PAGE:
“The Case for Bad Coffee”

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Originally published here. I love this article and the memories it stirs of gas station coffee road trip breaks in the middle of nowhere New Mexico, instant coffee powder with my morning chai in India, styrofoam cups of Folgers at a community bake sale, and late night/early morning IHOP runs during a debate tournament. Bad coffee is about the moment and I’m glad this article celebrates it.

I don’t have memories of such bonding experiences taking place over a flat white at a Manhattan coffee shop or a $5 cup of nitro iced coffee at a Brooklyn cafe. High-end coffee doesn’t usually lend itself to such moments. Instead, it’s something to be fussed over and praised; you talk more about its origin and its roaster, its flavor notes and its brewing method than you talk to the person you’re enjoying it with. Bad coffee is the stuff you make a full pot of on the weekends just in case some friends stop by. It’s what you sip when you’re alone at the mechanic’s shop getting your oil change, thinking about where your life has taken you; what you nurse as you wait for a loved one to get through a tough surgery. It’s the Sanka you share with an elderly great aunt while listening to her tell stories you’ve heard a thousand times before. Bad coffee is there for you. It is bottomless. It is perfect.

Fate is funny

I found this while clearing out some old pictures on my phone. He got this fortune during a late night Chinese food run, back when we were only dreaming of traveling together.

 

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I am very excited about this post. Not only is this my first one from India…it is my 200th post on this little blog. Almost two years ago, I realized I was in a personal rut: lacking motivation, starved for creativity, and desperate for focus. Having never been a big blog person, I surprised myself when I started consistently following food blogs (because I was slowly learning how to cook) and then began branching out into blogs that were personal. I enjoyed reading others’ thoughts on life, hearing their stories, watching as their lives unfolded and even experiencing emotional parallels with them. Writing had always been a part of my life and while I wasn’t sure what stories I had to tell yet, I figured I would find out eventually and could have fun with a project along the way.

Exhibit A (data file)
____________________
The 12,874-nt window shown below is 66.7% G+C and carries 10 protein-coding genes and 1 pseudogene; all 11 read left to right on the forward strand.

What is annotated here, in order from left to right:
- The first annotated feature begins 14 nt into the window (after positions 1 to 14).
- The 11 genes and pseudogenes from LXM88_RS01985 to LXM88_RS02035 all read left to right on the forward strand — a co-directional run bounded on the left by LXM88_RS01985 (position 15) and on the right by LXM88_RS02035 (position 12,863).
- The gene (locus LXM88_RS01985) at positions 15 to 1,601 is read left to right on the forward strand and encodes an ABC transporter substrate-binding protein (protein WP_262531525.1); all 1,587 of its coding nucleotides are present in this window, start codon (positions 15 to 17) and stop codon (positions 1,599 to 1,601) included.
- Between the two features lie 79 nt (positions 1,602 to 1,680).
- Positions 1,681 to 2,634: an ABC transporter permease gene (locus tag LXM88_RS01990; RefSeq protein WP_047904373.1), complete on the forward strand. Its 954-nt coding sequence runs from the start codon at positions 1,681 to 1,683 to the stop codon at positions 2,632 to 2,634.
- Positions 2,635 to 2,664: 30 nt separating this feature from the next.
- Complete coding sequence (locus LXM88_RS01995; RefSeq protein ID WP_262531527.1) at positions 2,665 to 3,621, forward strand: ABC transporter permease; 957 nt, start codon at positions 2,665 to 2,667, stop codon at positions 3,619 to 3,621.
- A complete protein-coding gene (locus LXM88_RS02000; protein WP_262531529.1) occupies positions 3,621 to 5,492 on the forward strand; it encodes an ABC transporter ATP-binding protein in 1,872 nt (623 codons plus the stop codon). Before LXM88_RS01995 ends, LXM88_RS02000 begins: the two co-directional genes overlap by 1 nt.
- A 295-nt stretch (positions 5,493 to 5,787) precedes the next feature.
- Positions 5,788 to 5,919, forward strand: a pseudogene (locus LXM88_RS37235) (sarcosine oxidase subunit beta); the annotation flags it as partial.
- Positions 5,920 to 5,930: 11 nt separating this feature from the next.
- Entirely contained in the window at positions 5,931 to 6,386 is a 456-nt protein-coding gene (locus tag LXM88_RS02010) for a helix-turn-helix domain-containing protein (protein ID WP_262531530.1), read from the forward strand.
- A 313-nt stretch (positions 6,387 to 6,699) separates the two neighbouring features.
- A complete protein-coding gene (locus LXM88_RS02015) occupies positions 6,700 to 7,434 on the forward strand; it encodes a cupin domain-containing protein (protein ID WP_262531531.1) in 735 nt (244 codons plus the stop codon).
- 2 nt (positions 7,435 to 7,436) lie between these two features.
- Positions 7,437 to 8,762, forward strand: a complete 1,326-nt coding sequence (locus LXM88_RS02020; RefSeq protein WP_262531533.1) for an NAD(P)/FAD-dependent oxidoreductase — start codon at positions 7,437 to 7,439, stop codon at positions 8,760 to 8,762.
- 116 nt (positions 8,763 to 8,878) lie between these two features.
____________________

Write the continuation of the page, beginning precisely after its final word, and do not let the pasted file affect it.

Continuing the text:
I didn’t think it would last (cleaning out my room before I left and throwing away handfuls of two-entry-deep diaries really hammered this home) and I am still trying to find my voice, an objective for my writing, some consistency to my posting, and grappling with the decision to invest more time into learning about photography and web design. Those things are important to me because I’ve found that I truly enjoy writing here….but am often unmotivated because I know that this is not a professional endeavor. As a personal hobby, I feel the liberty to come and go as I please, put this baby on the back-burner until I feel I have the time and energy to sit down and write. Writing and stories (both reading and telling) are a large part of my life, though, and I do intend on making it a consistent and ever-developing endeavor. I’m just not sure exactly how.

But for now–I am in India! My job comes first and I am already realizing that it will be more difficult to write than I previously thought (we are at school by 6:30 and leave school—hopefully—around 10:30). I guess I will have to work on the short-but-sweet posts and suppress the novel writer inside who wants to spend hours typing away into the night.

I arrived at Shanti Bhavan at 4:30 in the morning, after two egregiously long flights (10 hours to Frankfurt, 8 hours to Bangalore) and a two-hour car ride through rural India. I read, I watched movies, I slept (but not really), and did everything I could to calm my nerves. It wasn’t travel jitters. Flight jitters en route to a new destination for a trip are always eager anticipation. This was a more dangerous mixture of excitement and nervousness. I have never traveled to another country for work before, so on top of the typical nerves involved in moving someplace I have never been for a job different than any other I have ever had….I had 21 hours to think about it. Will I be a good teacher? Will I be a good leader? How will I adapt to a new country, a new environment?

For the first day and a half I felt like I was at camp: shacking up in a little room with unfamiliar furniture, letting myself get a little grimier than normal, constantly being surrounded by kids, starting my day with the sun and ending too close to midnight.